and based on the idea that "there's a need for clothes for cool moms."[47] In October 2014, it was announced that Gordon's memoir, Girl in a Band, would be published on February 24, 2015, by HarperCollins imprint Dey Street Books. The autobiography explores her childhood, life in art and Sonic Youth, and marriage to and divorce from Thurston Moore. Its title, Girl in a Band, stems from a lyric in "Sacred Trickster" from Sonic Youth's final album, The Eternal (2009). The lyric goes, "What's it like to be a girl in a band?/ I don't quite understand," a sentiment also depicted in a piece at Gordon's 2013 retrospective art show at New York's White Columns.[11] The book "Kim Gordon: Noise Name Paintings and Sculptures of Rock Bands That Are Broken Up", published in 2016 by the Deste Foundation, documents Gordon's exhibition of the same name at the Benaki Museum
Benaki Museum
in the summer of 2015. The volume includes a vinyl record of the performance of Body/Head, which took place on the museum's rooftop during the opening of the exhibition. The book also includes essays by artists Paul Chan, Frank Guan and John Miller.[48] Personal life[edit] Gordon married Moore, singer and guitarist of Sonic Youth, on June 9, 1984. Gordon gave birth to their daughter Coco Hayley Gordon Moore on July 1, 1994. Gordon and Coco lived in Northampton, Massachusetts, where Coco attended the Pioneer Valley Performing Arts Charter Public School in South Hadley, Massachusetts. Sonic Youth
Sonic Youth
played a benefit concert with Cat Power
Cat Power
for the Greenfield Center School
Greenfield Center School
in 2005. The band played a second benefit for the school in 2007.[49] An announcement in October 2011 confirmed that Gordon and Moore had separated.[50] Gordon revealed details about the decision in April 2013, after a divorce was finalized: she first confronted Moore about a text message that she discovered from an unnamed woman; this was followed by counseling sessions, and the separation then occurred as a result of Moore's not ceasing his extra-marital relationship. Gordon explained that her ex-husband was "like a lost soul."[17] Gordon also revealed that she had been diagnosed with DCIS breast cancer during her divorce, which was successfully treated with surgery.[17] In 2015, Gordon relocated from Massachusetts to Los Angeles, where she was raised, purchasing a home in the Franklin Hills neighborhood.[51] Legacy and influence[edit] Film director Sofia Coppola,[52] musician Kathleen Hanna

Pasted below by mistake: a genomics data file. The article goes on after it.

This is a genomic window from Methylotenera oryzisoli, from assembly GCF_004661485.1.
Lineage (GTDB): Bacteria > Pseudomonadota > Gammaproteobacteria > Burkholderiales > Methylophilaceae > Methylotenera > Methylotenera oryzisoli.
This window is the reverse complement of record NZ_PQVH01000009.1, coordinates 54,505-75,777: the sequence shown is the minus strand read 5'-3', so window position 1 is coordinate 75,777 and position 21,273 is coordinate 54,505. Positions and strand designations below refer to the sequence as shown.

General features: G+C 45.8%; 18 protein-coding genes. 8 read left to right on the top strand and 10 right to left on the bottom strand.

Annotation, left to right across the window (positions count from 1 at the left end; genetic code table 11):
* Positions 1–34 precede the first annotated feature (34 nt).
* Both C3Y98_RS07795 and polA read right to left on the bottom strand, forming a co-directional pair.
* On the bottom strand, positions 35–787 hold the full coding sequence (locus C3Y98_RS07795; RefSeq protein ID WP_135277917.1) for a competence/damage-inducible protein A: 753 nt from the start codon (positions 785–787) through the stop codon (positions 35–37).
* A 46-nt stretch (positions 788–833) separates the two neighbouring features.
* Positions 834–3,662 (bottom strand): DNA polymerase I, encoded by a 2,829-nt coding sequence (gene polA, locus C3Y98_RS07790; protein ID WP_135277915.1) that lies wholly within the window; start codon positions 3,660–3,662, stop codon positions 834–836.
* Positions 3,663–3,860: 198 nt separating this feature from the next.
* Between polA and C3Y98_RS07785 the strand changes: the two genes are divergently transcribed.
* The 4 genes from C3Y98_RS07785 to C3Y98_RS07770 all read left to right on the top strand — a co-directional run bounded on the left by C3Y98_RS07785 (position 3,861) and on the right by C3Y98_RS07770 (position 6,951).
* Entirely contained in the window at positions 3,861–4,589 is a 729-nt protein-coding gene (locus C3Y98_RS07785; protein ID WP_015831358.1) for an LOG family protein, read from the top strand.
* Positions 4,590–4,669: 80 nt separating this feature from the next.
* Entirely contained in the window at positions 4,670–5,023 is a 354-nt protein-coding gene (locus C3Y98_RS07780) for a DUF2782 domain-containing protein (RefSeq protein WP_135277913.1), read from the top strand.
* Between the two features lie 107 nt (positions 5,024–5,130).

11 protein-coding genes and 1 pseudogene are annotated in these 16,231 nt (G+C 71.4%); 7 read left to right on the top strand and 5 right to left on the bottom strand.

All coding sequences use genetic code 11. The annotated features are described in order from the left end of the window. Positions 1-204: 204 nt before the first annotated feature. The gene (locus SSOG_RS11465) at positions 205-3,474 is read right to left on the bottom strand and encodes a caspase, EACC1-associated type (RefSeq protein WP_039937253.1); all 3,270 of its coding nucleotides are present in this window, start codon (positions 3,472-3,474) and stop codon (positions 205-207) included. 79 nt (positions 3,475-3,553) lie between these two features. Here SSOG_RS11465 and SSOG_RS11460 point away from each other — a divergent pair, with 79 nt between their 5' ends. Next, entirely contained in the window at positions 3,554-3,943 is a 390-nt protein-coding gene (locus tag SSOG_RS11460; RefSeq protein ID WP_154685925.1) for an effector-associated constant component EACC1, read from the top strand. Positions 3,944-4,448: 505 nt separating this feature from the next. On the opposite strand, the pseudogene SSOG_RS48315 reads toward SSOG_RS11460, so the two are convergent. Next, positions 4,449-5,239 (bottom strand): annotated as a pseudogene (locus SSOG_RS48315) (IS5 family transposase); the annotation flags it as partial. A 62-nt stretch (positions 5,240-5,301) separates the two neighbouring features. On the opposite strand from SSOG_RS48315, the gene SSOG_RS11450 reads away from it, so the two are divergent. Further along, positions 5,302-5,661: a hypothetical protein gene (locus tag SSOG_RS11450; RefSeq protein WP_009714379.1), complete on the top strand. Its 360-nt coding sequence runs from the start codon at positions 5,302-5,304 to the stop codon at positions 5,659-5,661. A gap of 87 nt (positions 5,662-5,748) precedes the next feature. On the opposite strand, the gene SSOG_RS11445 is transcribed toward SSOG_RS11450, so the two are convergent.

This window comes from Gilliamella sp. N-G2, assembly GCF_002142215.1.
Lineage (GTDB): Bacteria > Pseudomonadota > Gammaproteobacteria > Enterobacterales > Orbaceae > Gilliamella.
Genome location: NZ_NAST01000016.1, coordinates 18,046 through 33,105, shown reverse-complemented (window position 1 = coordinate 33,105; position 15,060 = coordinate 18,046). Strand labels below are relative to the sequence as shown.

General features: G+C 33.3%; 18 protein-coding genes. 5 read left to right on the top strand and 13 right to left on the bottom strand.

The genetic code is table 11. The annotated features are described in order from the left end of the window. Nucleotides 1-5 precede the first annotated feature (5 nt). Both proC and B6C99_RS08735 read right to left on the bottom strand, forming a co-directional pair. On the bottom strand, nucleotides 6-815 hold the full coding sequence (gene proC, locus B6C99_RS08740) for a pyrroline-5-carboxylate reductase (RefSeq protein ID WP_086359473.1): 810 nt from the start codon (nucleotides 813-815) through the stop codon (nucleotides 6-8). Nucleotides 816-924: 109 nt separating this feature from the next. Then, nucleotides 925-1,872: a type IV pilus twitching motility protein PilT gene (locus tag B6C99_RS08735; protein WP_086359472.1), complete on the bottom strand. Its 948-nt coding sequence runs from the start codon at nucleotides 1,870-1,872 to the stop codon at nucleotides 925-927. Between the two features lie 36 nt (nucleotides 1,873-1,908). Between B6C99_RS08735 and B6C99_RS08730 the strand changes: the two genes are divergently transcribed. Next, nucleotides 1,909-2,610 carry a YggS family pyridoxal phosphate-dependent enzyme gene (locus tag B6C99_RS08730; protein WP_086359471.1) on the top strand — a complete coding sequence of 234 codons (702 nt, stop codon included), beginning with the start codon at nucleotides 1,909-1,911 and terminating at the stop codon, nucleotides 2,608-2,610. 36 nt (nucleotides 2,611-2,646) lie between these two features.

Kathleen Hanna
and Irish singer Róisín Murphy[53] have praised Gordon for the influence that she has exerted on their own art. Hanna explained in 2013:

She was a forerunner, musically. Just knowing a woman was in a band trading lead vocals, playing bass, and being a visual artist at the same time made me feel less alone. As a radical feminist singer, I wasn’t particularly well liked. I was in a punk underground scene dominated by hardcore dudes who yelled mean shit at me every night, and journalists routinely called my voice shrill, unlistenable. Kim made me feel accepted in a way I hadn’t before. Fucking Kim Gordon thought I was on the right track, haters be damned. It made the bullshit easier to take, knowing she was in my corner.[17]


Albums with Sonic Youth

See Sonic Youth
Sonic Youth

Albums with Free Kitten

Unboxed (1994) Nice Ass (1995) Sentimental Education (1997) Inherit (2008)

Albums with Body/Head

Coming Apart (2013)

Albums with Glitterbust

Glitterbust (2016)


Gordon, Kim (2015). Girl in a Band: A Memoir. Dey Street Books. ISBN 978-0-062-29590-3. 

See also[edit]

Wikimedia Commons has media related to Kim Gordon.

Sonic Youth
Sonic Youth
discography Experimental music Alternative rock


^ a b Holly George-Warren and Patricia Romanowski, ed. (2005). "Sonic Youth". The Rolling Stone Encyclopedia of Rock & Roll. New York City: Fireside. p. 912. ISBN 978-0-7432-9201-6.  ^ Gaar, Gillian (2002). She's a Rebel: The History of Women in Rock and Roll. New York, NY: Seal Press. p. 370.  ^ Jeremy Krinsley (2008). "New: Free Kitten
Free Kitten
tracks". Impose Magazine. Impose Magazine. Retrieved April 29, 2013.  ^ Brownstone, Sydney (February 12, 2012). "Sonic Youth's Kim Gordon Has A New Clothing Line". The L Magazine. Retrieved September 19, 2013.  ^ Lily Lunch (July 27, 2012). "A gig to remember: Kim Gordon
Kim Gordon
and Ikue Mori live in Belgrade". B turn. B turn. Retrieved April 29, 2013.  ^ "Harry Crews (Lydia Lunch, Kim Gordon, Sadie Mae)". Artists For Literacy. artistsforliteracy.org. 2013. Archived from the original on September 21, 2013. Retrieved April 29, 2013.  ^ "YOKOKIMTHURSTON". allmusic. Rovi Corp. 2013. Retrieved April 29, 2013.  ^ "The Whole World is Watching – Weatherman '69". Electronic Arts Intermix. Electronic Arts Intermix. 1997–2013. Retrieved April 29, 2013.  ^ DeathMirror365 (April 24, 2011). " Kim Gordon
Kim Gordon
and Yoko Ono" (Video upload). YouTube. Google, Inc. Retrieved April 29, 2013.  ^ Hyman, Dan (September 12, 2013). "QA: Kim Gordon
Kim Gordon
on Life After Sonic Youth". Rolling Stone. Retrieved September 14, 2013.  ^ a b Pelly, Jenn (October 8, 2014). "Kim Gordon's Memoir Girl in a Band to Be Published in February, Cover Art Revealed". Pitchfork Media Inc. Pitchfork. Retrieved October 9, 2014.  ^ Gordon 2015, p. 15. ^ [1] ^ [2] ^ "Wayne C. Gordon". University of California. Archived from the original on September 21, 2013. Retrieved September 20, 2013.  ^ Gordon 2015, p. 14. ^ a b c d e f g h Lizzy Goodman (April 22, 2013). " Kim Gordon
Kim Gordon
Sounds Off". Elle.com. Hearst Communications, Inc. Retrieved September 20, 2013.  ^ Gordon 2015, p. 25–26. ^ Michael Barclay (July 2002). " Sonic Youth
Sonic Youth
Time Takes Its Crazy Toll". Exclaim.ca. Ontario Media Development Corporations. Retrieved April 29, 2013.  ^ Kim Gordon